By YC Loh

I winced as the young man showed me his mangled left forefinger — an injury that may cause him and his family much financial hardship in the future.

Sooriyamoorthy Senthilkumar arrived in Singapore from Tamil Nadu on 30 May 2012 to work as a gardener. Over the next few months, he worked ten-hour days under the scorching sun, trimming the brush around Singapore. However, the 27-year-old’s experience in Singapore got even harder after 17 November 2012, when he suffered an accident at work.

On that day, his brush cutter was malfunctioning and he attempted to repair it. Holding the brush cutter in one hand and a hammer in the other, he tried hitting the machine to jump-start it. It worked, but unfortunately he had his finger too near the cutter’s blade when it did. The consequences of this led to the National University Hospital prescribing “seven days and two months” of medical leave for him, with light duties for the following month.

For the latter, the company shifted him to the role of leaf-blower. According to Senthilkumar however, they failed to issue earplugs to him, which may constitute a safety lapse.

Depressing as any injury may be, it was compounded when, he said, his company refused to award him paid sick leave. This would be an illegal act as under Singapore law, it is mandatory to continue paying an employee two-thirds of his average gross salary if he is on certified medical leave.

Indeed, his financial woes were even more dire than that. When I asked if he had received any salary for the month of light duty, he replied “that month…no give”. In fact, on further questioning he revealed that for the past month “all men… no give” – meaning that none of his 30 fellow workers have received their salaries either.

Senthilkumar hesitated when I asked him what they intended to do about it. “Nothing”, he answered, because they were too “scared” to protest. Senthilkumar’s boss had threatened to make him “go back”, and none of the other workers wanted to risk repatriation too by standing up to the boss. They are still working even now, despite not having been paid.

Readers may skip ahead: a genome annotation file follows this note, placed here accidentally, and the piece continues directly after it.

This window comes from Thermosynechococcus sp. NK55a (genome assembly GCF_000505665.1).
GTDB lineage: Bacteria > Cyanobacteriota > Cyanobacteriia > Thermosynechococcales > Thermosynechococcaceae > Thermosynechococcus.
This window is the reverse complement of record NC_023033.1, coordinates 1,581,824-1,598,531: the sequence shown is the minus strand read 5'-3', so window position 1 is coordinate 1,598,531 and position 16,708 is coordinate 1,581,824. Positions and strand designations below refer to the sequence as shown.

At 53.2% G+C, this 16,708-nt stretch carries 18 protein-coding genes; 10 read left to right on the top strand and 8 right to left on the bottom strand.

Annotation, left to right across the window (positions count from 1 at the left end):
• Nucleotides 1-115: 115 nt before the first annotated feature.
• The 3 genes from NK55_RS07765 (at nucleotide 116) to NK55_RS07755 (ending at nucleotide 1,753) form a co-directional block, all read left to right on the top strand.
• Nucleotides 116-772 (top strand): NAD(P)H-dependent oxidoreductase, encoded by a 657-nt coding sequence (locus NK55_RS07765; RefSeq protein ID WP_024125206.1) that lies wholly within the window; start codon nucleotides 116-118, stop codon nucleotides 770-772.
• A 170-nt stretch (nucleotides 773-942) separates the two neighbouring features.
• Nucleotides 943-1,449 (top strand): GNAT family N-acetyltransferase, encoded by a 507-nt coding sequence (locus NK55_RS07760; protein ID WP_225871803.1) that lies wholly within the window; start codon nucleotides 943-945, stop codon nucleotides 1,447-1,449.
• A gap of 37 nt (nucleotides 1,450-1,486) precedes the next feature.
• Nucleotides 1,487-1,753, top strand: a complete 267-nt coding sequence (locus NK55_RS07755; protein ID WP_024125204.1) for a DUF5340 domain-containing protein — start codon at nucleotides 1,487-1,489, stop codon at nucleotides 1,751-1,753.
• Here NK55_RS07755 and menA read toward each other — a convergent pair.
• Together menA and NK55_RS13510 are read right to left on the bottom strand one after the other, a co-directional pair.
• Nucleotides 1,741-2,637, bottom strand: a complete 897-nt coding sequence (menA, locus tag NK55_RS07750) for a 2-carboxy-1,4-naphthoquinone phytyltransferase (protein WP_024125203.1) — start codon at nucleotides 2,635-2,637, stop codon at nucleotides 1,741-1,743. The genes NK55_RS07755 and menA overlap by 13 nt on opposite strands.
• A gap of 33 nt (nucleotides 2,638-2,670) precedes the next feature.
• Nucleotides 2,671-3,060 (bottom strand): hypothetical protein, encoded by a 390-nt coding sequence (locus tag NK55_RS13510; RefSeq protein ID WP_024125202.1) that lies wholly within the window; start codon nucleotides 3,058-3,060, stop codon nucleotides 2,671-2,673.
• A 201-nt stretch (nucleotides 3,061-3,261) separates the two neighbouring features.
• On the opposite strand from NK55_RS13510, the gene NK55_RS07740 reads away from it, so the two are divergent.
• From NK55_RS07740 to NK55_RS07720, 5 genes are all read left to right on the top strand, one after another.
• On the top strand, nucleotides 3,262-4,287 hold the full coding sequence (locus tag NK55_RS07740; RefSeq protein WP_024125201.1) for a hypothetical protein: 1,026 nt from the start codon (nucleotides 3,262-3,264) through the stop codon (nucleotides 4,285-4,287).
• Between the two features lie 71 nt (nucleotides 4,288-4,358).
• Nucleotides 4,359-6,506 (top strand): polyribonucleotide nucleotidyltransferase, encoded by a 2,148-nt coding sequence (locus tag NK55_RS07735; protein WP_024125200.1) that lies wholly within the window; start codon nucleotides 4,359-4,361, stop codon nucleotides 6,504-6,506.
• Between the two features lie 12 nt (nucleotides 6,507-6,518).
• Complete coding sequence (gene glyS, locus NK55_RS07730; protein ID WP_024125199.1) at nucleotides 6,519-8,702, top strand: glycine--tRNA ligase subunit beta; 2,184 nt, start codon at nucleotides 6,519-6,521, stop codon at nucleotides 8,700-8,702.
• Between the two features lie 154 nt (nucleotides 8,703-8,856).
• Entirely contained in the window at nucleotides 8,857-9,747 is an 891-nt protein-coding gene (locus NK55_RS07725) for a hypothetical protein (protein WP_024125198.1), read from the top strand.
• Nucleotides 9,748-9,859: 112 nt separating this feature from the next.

Senthilkumar was already in the red, having had to pay his agent the equivalent of S$2,500 to find a job for him in Singapore with a company known as ‘TT 500 Construction’. In “India give $2,500,” he told me. But upon arrival, his company demanded another $2,000. “Boss [ask me for] more $2,000”, he explained. In the end the sum was reduced to $500, which was deducted from his first month’s wages. This appears to be another infringement under the law. Employers are not supposed to demand kickbacks from workers.

When I inquired as to why he did not seek redress from the Ministry of Manpower (MOM), he replied that it was “hopeless” and “MOM cannot help”. What did he feel about the $500 deduction? He alternated between saying that he felt “pain”, with his hand over his heart, and “nothing”.

Comments Alex Au, a senior volunteer with TWC2, “This guy seems so bewildered by the system and so powerless, he doesn’t even know whether he is entitled to have feelings, let alone fight for his wages.”

When Senthilkumar notified his family in India about what had happened, his wife and elderly mother “cried”. It must have been distressing for them, but he didn’t have the English words to elaborate.

There will doubtlessly be increased complications in bringing up his two daughters, aged three and one. With his father “gone”, the burden to take care of his family is largely on him. Yet, he still has further medical appointments in Singapore, and will not be able to work for some time. How ironic it is that he came to Singapore to escape financial hardship, only to meet with such a predicament that will trouble him for some time to come.